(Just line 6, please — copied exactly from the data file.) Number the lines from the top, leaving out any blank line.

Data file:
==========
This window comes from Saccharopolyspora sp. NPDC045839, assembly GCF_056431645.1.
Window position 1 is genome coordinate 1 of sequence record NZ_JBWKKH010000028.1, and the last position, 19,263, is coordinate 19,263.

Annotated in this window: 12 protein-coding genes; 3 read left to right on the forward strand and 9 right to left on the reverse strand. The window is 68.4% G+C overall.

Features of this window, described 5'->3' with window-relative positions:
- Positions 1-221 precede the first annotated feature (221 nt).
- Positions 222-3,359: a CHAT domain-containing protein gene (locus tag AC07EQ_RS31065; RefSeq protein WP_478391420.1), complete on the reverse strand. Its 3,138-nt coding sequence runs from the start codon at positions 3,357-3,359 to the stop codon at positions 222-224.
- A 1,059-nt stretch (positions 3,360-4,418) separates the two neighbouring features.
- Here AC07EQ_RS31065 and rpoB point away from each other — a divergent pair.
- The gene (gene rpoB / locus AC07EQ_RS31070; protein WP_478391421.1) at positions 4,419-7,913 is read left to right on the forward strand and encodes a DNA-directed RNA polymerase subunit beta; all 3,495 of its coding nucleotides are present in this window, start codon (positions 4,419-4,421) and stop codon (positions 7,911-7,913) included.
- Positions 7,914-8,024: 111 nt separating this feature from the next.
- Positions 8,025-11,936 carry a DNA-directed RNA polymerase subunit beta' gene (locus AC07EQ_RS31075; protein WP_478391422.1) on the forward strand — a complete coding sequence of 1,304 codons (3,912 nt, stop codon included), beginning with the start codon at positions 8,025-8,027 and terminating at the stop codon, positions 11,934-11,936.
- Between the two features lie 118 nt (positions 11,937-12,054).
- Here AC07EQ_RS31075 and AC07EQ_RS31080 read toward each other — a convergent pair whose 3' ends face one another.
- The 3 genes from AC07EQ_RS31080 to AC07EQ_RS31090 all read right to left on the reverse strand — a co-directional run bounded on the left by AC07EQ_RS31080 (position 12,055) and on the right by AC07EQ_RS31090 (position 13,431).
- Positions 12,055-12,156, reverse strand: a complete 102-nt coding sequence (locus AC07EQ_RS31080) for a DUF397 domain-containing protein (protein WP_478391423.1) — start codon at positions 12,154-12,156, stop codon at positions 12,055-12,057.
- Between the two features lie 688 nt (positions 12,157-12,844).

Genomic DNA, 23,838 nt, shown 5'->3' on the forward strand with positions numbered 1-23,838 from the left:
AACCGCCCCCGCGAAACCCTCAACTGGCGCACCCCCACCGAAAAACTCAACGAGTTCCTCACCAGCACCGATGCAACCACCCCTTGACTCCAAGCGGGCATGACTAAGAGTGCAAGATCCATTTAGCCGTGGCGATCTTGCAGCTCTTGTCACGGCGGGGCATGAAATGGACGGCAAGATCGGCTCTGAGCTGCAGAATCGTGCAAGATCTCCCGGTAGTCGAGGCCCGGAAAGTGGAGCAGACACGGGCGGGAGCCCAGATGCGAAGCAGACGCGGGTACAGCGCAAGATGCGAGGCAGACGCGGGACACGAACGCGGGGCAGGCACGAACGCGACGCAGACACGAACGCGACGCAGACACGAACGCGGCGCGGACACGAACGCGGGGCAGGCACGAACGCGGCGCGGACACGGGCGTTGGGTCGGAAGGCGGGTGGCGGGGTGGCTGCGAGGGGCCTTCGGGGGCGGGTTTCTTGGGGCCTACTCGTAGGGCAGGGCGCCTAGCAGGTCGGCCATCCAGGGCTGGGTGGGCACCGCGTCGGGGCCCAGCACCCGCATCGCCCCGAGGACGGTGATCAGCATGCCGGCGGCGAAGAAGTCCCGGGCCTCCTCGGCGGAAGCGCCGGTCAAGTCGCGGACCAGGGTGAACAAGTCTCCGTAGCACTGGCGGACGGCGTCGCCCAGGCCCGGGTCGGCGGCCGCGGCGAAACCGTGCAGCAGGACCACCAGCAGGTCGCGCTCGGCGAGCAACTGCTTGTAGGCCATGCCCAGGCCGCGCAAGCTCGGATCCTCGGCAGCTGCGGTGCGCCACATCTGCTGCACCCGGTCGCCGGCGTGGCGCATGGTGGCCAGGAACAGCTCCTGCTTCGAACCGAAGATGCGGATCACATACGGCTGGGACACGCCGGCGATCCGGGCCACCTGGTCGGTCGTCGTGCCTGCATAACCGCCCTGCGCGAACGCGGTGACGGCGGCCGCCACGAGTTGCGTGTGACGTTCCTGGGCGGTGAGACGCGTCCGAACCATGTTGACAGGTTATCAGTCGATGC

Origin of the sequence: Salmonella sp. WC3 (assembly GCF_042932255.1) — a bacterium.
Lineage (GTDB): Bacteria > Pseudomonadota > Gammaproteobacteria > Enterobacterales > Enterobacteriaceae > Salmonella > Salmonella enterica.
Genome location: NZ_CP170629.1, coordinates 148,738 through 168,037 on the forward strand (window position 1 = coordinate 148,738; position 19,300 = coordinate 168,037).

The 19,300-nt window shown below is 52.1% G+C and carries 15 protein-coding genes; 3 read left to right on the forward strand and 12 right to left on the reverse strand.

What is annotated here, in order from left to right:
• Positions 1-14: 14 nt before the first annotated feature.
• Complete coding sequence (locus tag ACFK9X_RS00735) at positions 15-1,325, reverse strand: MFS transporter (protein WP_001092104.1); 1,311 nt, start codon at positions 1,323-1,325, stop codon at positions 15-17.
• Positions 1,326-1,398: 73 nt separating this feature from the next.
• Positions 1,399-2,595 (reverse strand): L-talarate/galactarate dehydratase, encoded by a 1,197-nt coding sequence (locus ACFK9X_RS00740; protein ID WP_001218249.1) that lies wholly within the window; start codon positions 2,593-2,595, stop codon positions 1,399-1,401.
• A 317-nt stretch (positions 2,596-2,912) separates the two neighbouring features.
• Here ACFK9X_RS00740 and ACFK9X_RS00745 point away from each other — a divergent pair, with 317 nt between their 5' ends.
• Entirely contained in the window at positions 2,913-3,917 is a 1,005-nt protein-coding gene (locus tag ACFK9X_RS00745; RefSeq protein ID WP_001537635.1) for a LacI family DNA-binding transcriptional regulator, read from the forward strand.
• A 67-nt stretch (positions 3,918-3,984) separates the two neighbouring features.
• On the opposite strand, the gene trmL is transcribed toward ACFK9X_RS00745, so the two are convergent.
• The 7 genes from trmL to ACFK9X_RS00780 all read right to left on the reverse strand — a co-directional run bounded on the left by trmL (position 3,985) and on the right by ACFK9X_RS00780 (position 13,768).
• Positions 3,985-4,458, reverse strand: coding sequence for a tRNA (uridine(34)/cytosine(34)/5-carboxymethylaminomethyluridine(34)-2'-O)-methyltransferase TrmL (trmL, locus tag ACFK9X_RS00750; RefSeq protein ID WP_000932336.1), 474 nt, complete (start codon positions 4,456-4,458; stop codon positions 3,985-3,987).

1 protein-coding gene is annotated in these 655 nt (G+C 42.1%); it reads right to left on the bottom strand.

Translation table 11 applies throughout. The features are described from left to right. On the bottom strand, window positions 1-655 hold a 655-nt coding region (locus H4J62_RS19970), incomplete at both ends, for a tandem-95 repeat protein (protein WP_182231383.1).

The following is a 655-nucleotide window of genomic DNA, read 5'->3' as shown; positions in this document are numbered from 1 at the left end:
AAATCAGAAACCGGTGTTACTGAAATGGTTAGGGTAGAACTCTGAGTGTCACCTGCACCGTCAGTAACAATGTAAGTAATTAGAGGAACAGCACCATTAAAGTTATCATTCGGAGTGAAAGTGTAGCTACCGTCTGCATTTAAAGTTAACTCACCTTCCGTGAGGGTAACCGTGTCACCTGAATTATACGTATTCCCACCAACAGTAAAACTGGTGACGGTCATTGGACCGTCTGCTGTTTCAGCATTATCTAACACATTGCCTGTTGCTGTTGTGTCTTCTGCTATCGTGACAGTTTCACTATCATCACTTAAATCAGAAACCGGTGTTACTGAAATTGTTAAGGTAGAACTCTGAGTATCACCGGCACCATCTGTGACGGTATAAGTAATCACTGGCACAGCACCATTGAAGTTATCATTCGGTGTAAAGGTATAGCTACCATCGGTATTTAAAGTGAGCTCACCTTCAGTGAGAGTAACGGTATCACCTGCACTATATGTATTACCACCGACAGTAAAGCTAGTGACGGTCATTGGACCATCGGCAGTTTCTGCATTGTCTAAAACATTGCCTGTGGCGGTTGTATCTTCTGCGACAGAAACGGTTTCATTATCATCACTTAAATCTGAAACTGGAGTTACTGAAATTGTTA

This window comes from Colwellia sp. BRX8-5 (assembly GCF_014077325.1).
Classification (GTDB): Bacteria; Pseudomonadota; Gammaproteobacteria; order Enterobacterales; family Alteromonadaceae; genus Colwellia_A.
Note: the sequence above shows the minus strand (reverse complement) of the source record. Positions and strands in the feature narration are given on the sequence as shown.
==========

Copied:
- Positions 222-3,359: a CHAT domain-containing protein gene (locus tag AC07EQ_RS31065; RefSeq protein WP_478391420.1), complete on the reverse strand. Its 3,138-nt coding sequence runs from the start codon at positions 3,357-3,359 to the stop codon at positions 222-224.